Global business environment brings additional challenges for crisis communication. Time is an obvious issue; crisis management and communication needs to be “open 24/7”. Furthermore, knowledge and respect of the local culture may turn critical like the following example reveals.

A multinational corporation’s sluggish actions around a fatal accident in Japan created a turmoil in the local media but when global media picked upon the Japanese media turmoil and reported worldwide about the accident news, the local company crisis escalated into an industry wide global reputation crisis.

First, let me state a comforting fact that elevators are by far the safest mode of public transport. Fatal accidents to users of elevators are extremely rare – nearly non-existent. In June 2006, however, unfortunate events lead to very rare fatal accident in Tokyo in a Schindler elevator, when a teenager boy got stuck with his bicycle in an elevator that had already started moving upwards.

According to Japanese culture, a public apology by the management of the manufacturing company was expected to follow the accident. However, Schindler did not publish anything about the accident for some days to pass, and when they finally came out with a press release, the initial statement was a terse six line text. The lines contained a boilerplate condolence message to the family of the victim, stating that the company was cooperating with investigations and therefore no further comment was forthcoming at this time.

Five days after the accident, and still no public apology by the management. The ignorance of the local culture raised a furious reaction against Schindler in the Japanese media. “This kind of behavior reinforces the Japanese belief that overseas companies and foreign executives are overly sensitive to legal issues at the expense of the moral obligation of victim care” was quickly reported in international media about the Japanese reaction.

Ten days later, the Swiss executives finally apologized in public but the damage was already done – and not only Schindler itself but the entire industry was all of a sudden in the midst of a reputational crisis. Media on four continents pointed the finger at the industry, making all elevator companies “bad guys”. And not only that: for instance Kone, where I worked at the time, got questions to its sales units in Europe and in the Americas, whether such an accident could take place in Kone’s elevators. Thus, a local accident having occurred in competitor’s equipment in a foreign market had become an issue for their industry colleagues across oceans. Despite the fact that the event itself had nothing to do with Kone, we found ourselves in crisis communication mode. Corporate communications reminded all overseas colleagues about three important rules in crisis communication related to such a sad accident:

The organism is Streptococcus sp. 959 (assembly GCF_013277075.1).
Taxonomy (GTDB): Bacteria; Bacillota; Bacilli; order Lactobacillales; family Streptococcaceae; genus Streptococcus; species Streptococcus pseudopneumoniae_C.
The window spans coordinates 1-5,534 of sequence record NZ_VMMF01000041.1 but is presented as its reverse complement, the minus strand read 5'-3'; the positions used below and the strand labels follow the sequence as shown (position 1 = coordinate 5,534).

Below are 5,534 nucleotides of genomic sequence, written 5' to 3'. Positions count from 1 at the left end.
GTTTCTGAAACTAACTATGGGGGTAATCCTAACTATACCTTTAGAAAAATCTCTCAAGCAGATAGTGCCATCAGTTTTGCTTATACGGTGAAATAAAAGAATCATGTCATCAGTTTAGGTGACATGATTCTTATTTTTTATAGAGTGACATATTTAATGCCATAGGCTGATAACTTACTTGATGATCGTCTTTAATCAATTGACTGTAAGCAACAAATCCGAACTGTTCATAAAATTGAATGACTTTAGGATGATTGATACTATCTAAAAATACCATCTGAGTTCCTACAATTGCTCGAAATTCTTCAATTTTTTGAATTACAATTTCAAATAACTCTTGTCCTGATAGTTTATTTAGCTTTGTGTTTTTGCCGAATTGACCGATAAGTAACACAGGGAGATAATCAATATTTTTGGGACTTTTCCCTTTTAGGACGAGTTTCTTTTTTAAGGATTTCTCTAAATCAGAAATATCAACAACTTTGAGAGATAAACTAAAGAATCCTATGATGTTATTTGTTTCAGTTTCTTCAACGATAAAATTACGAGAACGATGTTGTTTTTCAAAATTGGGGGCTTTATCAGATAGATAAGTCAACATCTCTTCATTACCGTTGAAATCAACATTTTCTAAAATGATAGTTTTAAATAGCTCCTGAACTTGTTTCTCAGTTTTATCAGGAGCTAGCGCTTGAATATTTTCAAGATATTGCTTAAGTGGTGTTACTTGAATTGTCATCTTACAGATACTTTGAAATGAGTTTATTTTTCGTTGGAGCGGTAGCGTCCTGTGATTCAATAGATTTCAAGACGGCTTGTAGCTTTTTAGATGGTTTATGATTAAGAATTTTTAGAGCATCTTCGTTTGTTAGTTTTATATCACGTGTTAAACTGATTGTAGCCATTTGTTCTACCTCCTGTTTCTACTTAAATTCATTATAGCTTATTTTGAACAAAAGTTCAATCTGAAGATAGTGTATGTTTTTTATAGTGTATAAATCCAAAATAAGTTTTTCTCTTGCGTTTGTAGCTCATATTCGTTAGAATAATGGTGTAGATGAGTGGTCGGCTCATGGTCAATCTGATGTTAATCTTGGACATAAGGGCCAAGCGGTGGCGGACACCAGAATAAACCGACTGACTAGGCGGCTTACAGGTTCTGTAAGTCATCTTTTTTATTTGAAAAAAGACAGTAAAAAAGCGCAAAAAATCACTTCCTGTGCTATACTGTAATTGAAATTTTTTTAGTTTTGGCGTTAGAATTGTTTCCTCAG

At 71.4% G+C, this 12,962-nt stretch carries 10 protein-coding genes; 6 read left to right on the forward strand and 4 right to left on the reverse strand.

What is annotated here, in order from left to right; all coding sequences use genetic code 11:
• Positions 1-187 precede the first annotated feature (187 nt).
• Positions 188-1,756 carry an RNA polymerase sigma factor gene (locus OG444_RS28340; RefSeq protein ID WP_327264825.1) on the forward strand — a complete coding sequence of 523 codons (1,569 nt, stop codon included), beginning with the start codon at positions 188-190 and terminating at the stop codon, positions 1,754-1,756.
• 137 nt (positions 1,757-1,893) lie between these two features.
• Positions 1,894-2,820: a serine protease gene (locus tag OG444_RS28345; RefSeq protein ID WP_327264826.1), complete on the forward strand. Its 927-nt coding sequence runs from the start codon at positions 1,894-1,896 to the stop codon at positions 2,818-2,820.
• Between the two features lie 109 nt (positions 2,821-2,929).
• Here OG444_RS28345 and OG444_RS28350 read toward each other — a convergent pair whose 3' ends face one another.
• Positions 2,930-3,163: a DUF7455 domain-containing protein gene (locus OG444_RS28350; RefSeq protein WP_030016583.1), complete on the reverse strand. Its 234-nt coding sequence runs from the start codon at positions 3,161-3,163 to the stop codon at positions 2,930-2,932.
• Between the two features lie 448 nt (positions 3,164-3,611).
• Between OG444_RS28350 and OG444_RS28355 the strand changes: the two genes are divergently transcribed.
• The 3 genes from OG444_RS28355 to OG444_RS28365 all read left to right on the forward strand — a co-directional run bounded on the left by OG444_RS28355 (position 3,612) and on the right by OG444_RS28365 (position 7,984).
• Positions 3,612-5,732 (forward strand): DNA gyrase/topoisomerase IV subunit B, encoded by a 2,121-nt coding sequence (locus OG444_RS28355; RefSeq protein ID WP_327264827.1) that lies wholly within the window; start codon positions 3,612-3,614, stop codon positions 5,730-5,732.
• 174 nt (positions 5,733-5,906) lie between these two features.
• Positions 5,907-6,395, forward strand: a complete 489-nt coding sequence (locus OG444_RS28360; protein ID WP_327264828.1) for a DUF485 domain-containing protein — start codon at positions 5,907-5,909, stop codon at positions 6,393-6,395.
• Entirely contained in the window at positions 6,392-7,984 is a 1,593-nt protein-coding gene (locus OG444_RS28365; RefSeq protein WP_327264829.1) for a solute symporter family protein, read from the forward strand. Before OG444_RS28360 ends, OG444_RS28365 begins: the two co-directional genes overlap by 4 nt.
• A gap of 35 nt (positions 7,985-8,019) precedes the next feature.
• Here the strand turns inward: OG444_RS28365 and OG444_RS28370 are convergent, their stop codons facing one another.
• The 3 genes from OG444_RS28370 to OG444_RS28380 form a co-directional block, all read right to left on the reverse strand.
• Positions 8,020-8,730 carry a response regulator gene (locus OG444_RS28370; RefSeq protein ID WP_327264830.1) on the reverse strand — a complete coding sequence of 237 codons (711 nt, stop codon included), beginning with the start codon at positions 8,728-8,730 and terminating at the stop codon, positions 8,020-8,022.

1. show empathy,
  2. emphasize the safety of the industry – both employee and end-user safety, and
  3.  while answering media’s questions, provide facts.

Collaborating with the Global technology and R&D as well as global safety unit, we prepared a backgrounder that allowed our colleagues at the units around the world to answer and provide facts, such as a reference to European Lifts Directive 95/16/EC requiring elevators to have a device to prevent uncontrolled upward movements of the car. All new Kone elevators were and are equipped with a certified solution to prevent the uncontrolled upward movement of the car. Thus, Schindler kind of a fatal accident would be impossible. Experience had furthermore shown that in those countries where the EU Directive on Safety (SNEL) had been adopted as a part of national legislation, the modernization of the safety equipment of ageing equipment was progressing fast, minimizing possibilities of similar type of accidents.

What can we learn from this case? First, communication decisions in a global company should always be aligned with local traditions, culture and expectations. Second, if there weren’t any local news in the interconnected world of 2006 anymore – think about this case in today’s social media environment! Third, this particular case showed that a neighbor’s crisis can all of a sudden become our crisis – the accident touched only one of the elevator companies but all companies in the industry got involved. Fourth, time is scarce, and preparedness to the worst enables fast actions in the real crisis.  Finally, manuals won’t do the communication in crisis – it is people talking to people.

My personal belief has always been that crisis should be handled as any other communication event, with:

  1. empathy and respect for viewpoints of those involved,
  2. openness and transparency,
  3. honesty and truthfulness, and
  4. availability and accessibility.

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Writer has more than 20 years of experience of working in industrial companies, utility, investment banking and public relations/advertising agency businesses, and is currently finalizing her PhD dissertation in the Aalto University School of Business International Business Communication program. She lives in Pennsylvania since 2008, and consults her clients on communication strategy, planning and executing through her boutique management consultancy Transforma Corporation focusing on supporting business leadership through efficient and impacting communication. She is also a shareholder in a start-up company EarthRate Oy providing ESG and reputation risk assessments.



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